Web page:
May 10, 2018
The first phase of Philadelphia's eagerly-anticipated Rail Park will open on June 14.
A ribbon cutting ceremony is slated to occur at 11 a.m. on an elevated section of the park at 13th and Noble streets. The public can access the park by entering at Broad and Noble streets.
The opening will bring to fruition a vision years in the making.
Built on top of the former Reading Railroad viadcut in Callowhill, the park will stretch a quarter-mile from Broad and Noble to the 1000 block of Callowhill Street.
Inspired by New York City's High Line, the Rail Park is landscaped with dozens of trees, including canopy and understory varieties, and more than 1,000 shrubs and and perennials, such as Virginia Sweetspire, Ostrich Fern and Spiecbush. Eight hanging planters will hold native grasses and spring bulbs.
The views from the 25,000 square-foot park will feature an abundance of industrial buildings that display architectural styles dating back to the mid-19th century, when Callowhill served as a manufacturing hub during the Industrial Revolution.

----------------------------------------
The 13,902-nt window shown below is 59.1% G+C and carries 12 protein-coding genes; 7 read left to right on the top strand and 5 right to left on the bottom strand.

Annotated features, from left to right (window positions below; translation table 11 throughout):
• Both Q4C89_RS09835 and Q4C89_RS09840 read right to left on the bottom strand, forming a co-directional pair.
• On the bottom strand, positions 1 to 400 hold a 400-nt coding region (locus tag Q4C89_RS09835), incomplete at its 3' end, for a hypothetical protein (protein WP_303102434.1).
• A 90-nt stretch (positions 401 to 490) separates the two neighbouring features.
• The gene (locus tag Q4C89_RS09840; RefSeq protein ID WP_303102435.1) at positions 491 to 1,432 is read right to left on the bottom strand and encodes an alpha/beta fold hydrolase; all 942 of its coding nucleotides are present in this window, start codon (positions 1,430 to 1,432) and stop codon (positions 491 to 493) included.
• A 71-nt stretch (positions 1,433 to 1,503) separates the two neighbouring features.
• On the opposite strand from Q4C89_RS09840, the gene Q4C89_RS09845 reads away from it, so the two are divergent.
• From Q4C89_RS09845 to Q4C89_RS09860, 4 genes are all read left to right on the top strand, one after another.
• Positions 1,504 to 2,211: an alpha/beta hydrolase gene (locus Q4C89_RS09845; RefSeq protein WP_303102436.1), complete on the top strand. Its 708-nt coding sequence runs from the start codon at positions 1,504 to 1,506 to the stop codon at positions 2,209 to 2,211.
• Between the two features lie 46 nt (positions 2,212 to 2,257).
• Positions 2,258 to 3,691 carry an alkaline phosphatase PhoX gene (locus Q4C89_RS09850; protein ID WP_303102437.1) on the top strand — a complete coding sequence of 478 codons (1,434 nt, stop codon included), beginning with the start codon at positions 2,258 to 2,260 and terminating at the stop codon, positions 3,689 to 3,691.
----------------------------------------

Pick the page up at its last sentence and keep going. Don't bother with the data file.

The Reading Railroad viaduct, constructed in the 1890s, once transported both passengers and freight to and from Center City. But trains ceased running along the viaduct in 1984, leaving it unused for decades.
Now, it is being revived, thanks to the Center City District and Friends of the Rail Park, a nonprofit conducting fundraising and advocacy efforts.
Construction on the first phase began in October 2016. It initially was scheduled to open this spring, but its debut was pushed back after questions arose regarding the structural integrity of a 130-year-old bridge.
That bridge, which serves as the primary entrance, is being renovated.
Eventually, the Center City District intends to extend the park another mile along the viaduct to Fairmount Avenue and Ninth Street.
At its grandest vision, the park could extend westward through a below-street-level stretch known as The Cut and an underground stretch known as The Tunnel.
The Cut, an open-air segment, would run along abandoned railroad tracks stretching from Broad Street to the back of the Rodin Museum at 22nd Street. The tracks are bordered by 30-foot, stone walls and run beneath various city bridges.
The Tunnel is an abandoned railroad tunnel running beneath Pennsylvania Avenue from 22nd to 27th streets. Naturally illuminated, the tunnel is 50 feet wide and lined with stone walls. It is supported by vaulted brick ceilings that reach 25 feet high.
If those segments ever become reality, the Rail Park will stretch three miles from Philadelphia's Callowhill to Brewerytown neighborhoods.